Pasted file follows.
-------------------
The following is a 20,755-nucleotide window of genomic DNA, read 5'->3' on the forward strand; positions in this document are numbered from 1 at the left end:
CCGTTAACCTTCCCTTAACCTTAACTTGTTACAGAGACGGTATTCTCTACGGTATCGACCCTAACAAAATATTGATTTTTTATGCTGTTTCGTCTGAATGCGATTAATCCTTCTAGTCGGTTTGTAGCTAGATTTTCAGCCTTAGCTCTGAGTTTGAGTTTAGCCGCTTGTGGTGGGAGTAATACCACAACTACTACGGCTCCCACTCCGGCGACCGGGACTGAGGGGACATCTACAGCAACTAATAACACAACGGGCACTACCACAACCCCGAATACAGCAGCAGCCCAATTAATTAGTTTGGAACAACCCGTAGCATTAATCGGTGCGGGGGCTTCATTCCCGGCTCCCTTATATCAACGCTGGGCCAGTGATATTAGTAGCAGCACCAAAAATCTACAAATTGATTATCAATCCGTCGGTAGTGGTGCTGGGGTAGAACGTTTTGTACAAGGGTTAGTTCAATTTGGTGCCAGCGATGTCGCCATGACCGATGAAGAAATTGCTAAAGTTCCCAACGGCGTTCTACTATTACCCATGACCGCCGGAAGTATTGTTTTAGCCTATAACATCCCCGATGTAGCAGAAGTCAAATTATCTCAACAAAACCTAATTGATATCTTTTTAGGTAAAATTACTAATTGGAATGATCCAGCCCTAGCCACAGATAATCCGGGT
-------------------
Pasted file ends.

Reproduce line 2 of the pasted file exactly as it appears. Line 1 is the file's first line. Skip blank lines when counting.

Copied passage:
CCGTTAACCTTCCCTTAACCTTAACTTGTTACAGAGACGGTATTCTCTACGGTATCGACCCTAACAAAATATTGATTTTTTATGCTGTTTCGTCTGAATGCGATTAATCCTTCTAGTCGGTTTGTAGCTAGATTTTCAGCCTTAGCTCTGAGTTTGAGTTTAGCCGCTTGTGGTGGGAGTAATACCACAACTACTACGGCTCCCACTCCGGCGACCGGGACTGAGGGGACATCTACAGCAACTAATAACACAACGGGCACTACCACAACCCCGAATACAGCAGCAGCCCAATTAATTAGTTTGGAACAACCCGTAGCATTAATCGGTGCGGGGGCTTCATTCCCGGCTCCCTTATATCAACGCTGGGCCAGTGATATTAGTAGCAGCACCAAAAATCTACAAATTGATTATCAATCCGTCGGTAGTGGTGCTGGGGTAGAACGTTTTGTACAAGGGTTAGTTCAATTTGGTGCCAGCGATGTCGCCATGACCGATGAAGAAATTGCTAAAGTTCCCAACGGCGTTCTACTATTACCCATGACCGCCGGAAGTATTGTTTTAGCCTATAACATCCCCGATGTAGCAGAAGTCAAATTATCTCAACAAAACCTAATTGATATCTTTTTAGGTAAAATTACTAATTGGAATGATCCAGCCCTAGCCACAGATAATCCGGGT